The reward for Ceres-Negros is a trip to Queensland, Australia, where they will seek to do one better than compatriots Global-Cebu. The 2016 Philippine champions also played against the Brisbane Roar, who dealt them a staggering 6-0 hammering this time last year. The match will be held at the Suncorp Stadium on January 23.

As for Shan United, a spot in the AFC Cup Group Stage awaits them and they may not have seen the last of Ceres-Negros just yet. If the Negrenses lose to either Brisbane Roar or Tianjin Quanjian, they will be reacquainted with the Burmese champions in Group F.

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Abu Tratter plans to work his way to 2023 by continuing to do ‘the dirty work’



Abu Tratter may have missed the jersey-giving ceremony that the Samahang Basketbol ng Pilipinas held for the 23 for 2023 cadets last Monday but he made sure to help out when the current batch needed him the most.

After helping the Marinerong Pilipino Skippers win the Sinulog Cup in Cebu a week ago, the 6-foot-7 Filipino-American did not hesitate to heed Gilas’ call, as they were undermanned for their second session in preparation for the 2019 FIBA World Cup Asian Qualifiers.

“I think it’s just an honor to put on this jersey, to be able to represent our country, to possibly represent our country in the future. It’s an honor,” shared the Laguna-native.

The 25-year old, who just celebrated his birthday last January 9, admitted that he was in awe of the talent inside the Meralco Gym. Like a fan, he wanted to take a few photo ops with the senior team’s Gabe Norwood and June Mar Fajardo.

“Actually, at first I was just shocked to see June Mar and Gabe, just to be able to be in the midst of them,” gushed the former DLSU Green Archer, who will suit-up for Marinerong Pilipino in the D-League. “I even asked them for a picture, and hopefully they’ll still give me one.

“It’s just humbling, definitely.”

However, the work has only began for Tratter. With five years to go until the 2023 FIBA World Cup, the two-time UAAP champion plans to continue to do what he does best — be the same scrapper that he is and hopefully catch the eye of Gilas’ brass.

“I think just doing the dirty work, of course. Giving whatever the team needs, rebound or any steals, any thing a dirty player would need to pick up on,” he said.

“That’s how it is, garbage into gold. Get anything, sweep up anything and try to put it back.”

Moreover, he will continue answering the call when Gilas needs him, as he himself is learning a lot from being surrounded by the country’s topflight cagers.

“Whenever I can. I want to be able to absorb all the information coming from here and hopefully apply it in the D-League and hopefully apply it on future practices, future games.”

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2018 FIBA 3X3 World Cup

Terrence Romeo invited to join Pilipinas 3×3 for World Cup



Stronger than ever

Scoring sensation Terrence Romeo has been invited by the Samahang Basketbol ng Pilipinas to join the Philippine team in the upcoming FIBA 3X3 World Cup, according to Philippine Star columnist Quinito Henson.

Romeo, who is currently out due to a right knee injury, has been in rehabilitation and is expected to miss the entire Philippine Cup campaign of the Globalport Batang Pier and the second window of the 2019 FIBA World Cup Asian Qualifiers.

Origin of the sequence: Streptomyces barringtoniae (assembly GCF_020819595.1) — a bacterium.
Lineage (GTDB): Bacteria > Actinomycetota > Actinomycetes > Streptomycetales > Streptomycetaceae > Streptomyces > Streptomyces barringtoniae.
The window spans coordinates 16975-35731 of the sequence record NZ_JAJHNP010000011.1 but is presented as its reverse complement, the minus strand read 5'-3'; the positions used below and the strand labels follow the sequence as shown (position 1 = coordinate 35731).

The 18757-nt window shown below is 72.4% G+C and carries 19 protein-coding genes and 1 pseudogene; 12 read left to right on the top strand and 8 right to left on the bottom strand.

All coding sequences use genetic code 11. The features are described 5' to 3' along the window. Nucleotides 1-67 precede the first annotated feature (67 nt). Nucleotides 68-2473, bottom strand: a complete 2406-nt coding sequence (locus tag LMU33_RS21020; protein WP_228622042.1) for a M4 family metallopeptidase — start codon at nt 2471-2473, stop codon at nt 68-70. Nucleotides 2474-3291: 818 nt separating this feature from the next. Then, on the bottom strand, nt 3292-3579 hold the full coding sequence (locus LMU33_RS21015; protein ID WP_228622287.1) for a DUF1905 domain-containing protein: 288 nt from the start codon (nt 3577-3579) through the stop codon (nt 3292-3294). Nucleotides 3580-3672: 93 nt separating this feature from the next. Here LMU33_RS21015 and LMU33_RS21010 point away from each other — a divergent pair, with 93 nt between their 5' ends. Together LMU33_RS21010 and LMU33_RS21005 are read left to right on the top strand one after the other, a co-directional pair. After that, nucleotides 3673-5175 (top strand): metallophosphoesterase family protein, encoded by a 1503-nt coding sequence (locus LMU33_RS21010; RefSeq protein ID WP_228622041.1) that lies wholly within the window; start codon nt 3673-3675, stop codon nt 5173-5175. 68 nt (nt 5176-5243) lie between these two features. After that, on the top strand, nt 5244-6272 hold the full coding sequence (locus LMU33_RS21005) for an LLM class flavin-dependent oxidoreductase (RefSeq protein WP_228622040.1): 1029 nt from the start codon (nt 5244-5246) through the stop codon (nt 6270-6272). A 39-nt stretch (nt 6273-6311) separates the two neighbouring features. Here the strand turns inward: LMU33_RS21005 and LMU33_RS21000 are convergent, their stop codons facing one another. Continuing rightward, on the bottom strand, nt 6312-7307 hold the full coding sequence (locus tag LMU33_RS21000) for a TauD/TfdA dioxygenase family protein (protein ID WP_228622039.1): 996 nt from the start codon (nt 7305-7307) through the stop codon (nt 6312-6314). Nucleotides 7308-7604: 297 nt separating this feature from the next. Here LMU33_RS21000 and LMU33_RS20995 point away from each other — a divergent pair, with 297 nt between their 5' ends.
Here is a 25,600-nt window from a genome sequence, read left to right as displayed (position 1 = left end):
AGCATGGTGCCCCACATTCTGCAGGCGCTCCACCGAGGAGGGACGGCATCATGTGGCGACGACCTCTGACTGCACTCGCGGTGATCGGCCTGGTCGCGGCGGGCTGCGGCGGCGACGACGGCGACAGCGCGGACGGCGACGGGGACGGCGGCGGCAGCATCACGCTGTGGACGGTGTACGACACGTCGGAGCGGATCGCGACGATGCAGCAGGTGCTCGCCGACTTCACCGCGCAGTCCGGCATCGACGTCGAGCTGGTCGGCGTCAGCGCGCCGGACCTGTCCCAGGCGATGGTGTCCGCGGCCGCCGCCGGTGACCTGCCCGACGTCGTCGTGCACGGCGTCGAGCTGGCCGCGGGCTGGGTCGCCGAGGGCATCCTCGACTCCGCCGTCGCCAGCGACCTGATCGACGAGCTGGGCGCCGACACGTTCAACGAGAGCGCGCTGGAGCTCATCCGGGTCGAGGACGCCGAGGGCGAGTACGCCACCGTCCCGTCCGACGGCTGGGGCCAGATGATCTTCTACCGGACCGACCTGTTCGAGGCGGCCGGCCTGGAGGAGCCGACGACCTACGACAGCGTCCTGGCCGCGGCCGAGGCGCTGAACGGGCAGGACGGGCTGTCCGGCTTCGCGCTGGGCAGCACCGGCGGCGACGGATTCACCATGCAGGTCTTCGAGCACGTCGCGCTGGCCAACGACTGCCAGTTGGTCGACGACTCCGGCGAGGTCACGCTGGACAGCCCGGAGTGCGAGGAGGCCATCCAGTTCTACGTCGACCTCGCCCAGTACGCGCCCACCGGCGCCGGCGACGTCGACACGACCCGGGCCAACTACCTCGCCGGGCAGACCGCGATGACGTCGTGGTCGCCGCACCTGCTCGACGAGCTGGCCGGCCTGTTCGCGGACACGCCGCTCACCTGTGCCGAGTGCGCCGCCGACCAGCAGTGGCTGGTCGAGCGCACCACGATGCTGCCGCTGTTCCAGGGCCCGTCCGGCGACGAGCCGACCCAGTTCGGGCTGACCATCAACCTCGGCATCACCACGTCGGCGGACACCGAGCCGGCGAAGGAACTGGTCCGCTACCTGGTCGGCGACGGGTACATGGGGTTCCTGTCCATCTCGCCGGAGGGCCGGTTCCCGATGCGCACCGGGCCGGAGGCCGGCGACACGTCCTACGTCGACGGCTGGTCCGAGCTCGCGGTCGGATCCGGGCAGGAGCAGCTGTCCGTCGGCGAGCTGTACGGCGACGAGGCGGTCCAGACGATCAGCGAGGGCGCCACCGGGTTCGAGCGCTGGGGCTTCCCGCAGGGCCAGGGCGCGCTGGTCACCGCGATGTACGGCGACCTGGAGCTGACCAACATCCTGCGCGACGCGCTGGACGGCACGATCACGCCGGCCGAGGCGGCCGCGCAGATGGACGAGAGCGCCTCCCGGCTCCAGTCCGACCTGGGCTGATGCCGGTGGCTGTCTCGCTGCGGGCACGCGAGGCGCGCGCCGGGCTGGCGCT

“Baka sa second conference na ko makabalik kasi talagang gusto ko malakas ako pagbalik ko,” the 25-year-old shared during Chooks-to-Go Live last January 2.

SBP Executive Director Sonny Barrios personally met with the 6-foot guard, inviting him to be part of the Philippine team.

Romeo has plenty of 3×3 basketball experience under his belt.

Back in 2014, Romeo was part of the Manila West 3×3 team during the Manila Masters. He was adjudged as the tournament Most Valuable Player.

The 2018 3X3 World Cup will take place from June 8-12 at the Philippine Arena in Bocaue, Bulacan.

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Red Spikers extinguish Blazers for second win



Shaking off a forgettable outing against the Perpetual Help Altas last January 11, the San Beda College Red Spikers vented their ire on defending champions College of Saint Benilde Blazers in four sets, 25-15, 25-16, 23-25, 26-24, and claimed their second win of the season, Friday afternoon at the FilOil Flying V Centre.

“Sabi ng coaches kalimutan na yung talo,” shared captain Lorenze Santos of what transpired after that match.

So, in this game, the San Beda team poured on what they worked hard for to regain momentum. “Binuhos po namin lahat ng ginawa namin sa training [ngayon].”

After tight starts in all the first two sets, the Mendiola-based side pulled away to register the seemingly insurmountable 2-0 lead.

Nonetheless, summoning the heart of a champion and led by seniors Isaah Arda and Jethro Orian, the reigning champions pulled off gritty runs to snag the third set and making a tussle of the fourth.

Ultimately, Adrian Viray virtually ended the match with a vicious serve, which the Blazers failed to convert.

The prolific outside hitter finished with 17 points, 11 coming from attacks and five off blocks. Former skipper Mark Encino also registered 17 markers.

The Red Spikers (2-1) will face the Mapua University, also at 2-1, on Friday, January 19.

Orian was such a presence at the net, ending up with 20 points for the Taft-based squad.

The defending champions Blazers (2-1) will try to bounce back later that day against San Sebastian College (0-3).

The Scores:

SBC 3 – Viray 17, Enciso 17, Santos 11, Patenio 7, Amagan 7, Desuyo 3, Zabala 0, Genobaten 0, Manliclic 0, Casin L.

CSB 1 – Orian 20, Arda 18, Bacani 6, Basilan 4, Bautista 4, Magsino 2, Martinez 0, Garcia 0, San Miguel 0, Saldavia 0, Dy L.